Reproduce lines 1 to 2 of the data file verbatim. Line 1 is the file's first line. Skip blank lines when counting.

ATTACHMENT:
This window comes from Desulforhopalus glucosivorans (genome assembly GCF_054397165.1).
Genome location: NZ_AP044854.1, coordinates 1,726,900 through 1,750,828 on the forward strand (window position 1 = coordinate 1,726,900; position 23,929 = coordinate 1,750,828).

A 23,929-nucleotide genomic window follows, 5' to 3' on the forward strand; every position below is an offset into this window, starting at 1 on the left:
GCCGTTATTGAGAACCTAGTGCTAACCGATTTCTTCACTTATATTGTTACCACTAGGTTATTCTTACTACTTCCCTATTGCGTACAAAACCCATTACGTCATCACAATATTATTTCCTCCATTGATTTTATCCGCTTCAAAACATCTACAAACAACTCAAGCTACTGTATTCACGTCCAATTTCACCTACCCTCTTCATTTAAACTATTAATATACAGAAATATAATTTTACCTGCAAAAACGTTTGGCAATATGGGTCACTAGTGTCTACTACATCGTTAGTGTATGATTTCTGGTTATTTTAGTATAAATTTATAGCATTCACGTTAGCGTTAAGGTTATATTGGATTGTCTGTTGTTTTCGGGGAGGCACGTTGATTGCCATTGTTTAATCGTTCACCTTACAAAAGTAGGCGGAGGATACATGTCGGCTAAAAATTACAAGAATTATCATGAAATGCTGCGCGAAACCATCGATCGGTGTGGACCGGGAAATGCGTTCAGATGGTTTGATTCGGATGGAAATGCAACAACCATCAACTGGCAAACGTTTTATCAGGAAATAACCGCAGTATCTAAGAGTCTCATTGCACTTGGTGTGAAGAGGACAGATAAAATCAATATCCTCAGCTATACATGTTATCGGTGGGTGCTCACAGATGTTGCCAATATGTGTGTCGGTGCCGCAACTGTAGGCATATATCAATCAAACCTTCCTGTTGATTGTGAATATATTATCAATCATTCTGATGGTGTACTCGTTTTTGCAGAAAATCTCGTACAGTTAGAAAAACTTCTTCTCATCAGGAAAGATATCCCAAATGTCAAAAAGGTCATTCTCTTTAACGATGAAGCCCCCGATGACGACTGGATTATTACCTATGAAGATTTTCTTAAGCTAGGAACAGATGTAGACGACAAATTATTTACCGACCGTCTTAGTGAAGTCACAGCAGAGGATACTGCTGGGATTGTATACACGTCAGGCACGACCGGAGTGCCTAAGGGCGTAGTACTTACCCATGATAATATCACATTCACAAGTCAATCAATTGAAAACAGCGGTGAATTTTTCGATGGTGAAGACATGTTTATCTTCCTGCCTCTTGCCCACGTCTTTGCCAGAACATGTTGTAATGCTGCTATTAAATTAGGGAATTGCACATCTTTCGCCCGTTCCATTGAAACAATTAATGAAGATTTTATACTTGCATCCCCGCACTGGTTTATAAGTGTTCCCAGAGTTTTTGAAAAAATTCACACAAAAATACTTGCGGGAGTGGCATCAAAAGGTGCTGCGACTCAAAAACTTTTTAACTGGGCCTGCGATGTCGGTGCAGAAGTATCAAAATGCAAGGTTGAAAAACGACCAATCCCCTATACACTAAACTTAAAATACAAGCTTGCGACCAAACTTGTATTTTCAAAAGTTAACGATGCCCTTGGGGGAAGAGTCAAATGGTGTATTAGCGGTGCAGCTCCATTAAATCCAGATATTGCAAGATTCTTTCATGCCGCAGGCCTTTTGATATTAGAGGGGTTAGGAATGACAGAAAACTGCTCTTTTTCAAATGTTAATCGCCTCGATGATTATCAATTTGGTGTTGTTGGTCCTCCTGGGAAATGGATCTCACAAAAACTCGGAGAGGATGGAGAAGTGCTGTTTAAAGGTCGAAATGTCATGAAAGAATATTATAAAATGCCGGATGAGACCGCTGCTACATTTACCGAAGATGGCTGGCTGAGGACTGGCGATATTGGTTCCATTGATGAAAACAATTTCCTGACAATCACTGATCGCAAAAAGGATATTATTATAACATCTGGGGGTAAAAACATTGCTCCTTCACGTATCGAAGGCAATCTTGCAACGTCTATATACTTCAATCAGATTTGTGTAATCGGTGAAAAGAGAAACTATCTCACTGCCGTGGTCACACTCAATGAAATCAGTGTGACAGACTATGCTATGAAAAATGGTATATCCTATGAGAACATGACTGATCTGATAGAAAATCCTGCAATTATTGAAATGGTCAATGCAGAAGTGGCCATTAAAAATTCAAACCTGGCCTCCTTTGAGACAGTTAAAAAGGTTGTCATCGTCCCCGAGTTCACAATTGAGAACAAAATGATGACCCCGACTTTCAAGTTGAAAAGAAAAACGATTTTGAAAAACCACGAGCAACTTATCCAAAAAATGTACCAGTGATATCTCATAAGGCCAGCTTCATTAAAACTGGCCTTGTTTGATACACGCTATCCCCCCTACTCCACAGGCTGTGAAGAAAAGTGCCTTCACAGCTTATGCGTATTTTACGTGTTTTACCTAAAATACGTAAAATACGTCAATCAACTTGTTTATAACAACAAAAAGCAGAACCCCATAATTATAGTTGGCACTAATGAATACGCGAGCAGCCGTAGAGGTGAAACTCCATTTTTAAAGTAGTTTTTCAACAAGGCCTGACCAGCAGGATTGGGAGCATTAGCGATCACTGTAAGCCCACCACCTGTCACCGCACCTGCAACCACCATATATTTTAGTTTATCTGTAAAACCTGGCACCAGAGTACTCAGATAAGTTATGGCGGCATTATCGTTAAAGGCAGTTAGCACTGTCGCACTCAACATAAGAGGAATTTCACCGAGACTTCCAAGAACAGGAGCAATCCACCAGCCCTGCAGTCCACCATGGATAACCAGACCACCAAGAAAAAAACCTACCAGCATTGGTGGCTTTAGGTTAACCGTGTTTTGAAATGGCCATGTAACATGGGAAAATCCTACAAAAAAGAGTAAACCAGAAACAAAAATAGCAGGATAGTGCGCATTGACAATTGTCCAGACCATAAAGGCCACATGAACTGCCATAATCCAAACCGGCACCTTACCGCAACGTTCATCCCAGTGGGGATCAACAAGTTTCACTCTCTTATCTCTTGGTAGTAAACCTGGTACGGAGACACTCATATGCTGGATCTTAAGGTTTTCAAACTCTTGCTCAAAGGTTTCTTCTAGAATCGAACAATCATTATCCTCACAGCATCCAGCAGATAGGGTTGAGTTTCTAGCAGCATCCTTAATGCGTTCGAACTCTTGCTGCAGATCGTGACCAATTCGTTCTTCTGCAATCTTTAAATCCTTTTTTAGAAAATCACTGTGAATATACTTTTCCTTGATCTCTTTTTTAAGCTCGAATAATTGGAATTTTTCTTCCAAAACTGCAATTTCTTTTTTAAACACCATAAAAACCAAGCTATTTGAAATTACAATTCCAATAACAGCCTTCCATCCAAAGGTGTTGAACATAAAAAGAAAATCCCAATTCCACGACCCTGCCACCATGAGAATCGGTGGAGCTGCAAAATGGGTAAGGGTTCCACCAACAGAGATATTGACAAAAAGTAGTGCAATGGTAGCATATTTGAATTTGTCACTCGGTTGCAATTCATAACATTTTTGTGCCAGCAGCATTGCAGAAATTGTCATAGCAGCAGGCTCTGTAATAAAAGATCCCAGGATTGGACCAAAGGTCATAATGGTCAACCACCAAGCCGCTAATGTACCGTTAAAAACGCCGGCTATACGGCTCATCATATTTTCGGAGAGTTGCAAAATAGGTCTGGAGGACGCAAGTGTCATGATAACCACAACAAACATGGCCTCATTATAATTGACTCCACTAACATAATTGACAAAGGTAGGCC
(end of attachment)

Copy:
This window comes from Desulforhopalus glucosivorans (genome assembly GCF_054397165.1).
Genome location: NZ_AP044854.1, coordinates 1,726,900 through 1,750,828 on the forward strand (window position 1 = coordinate 1,726,900; position 23,929 = coordinate 1,750,828).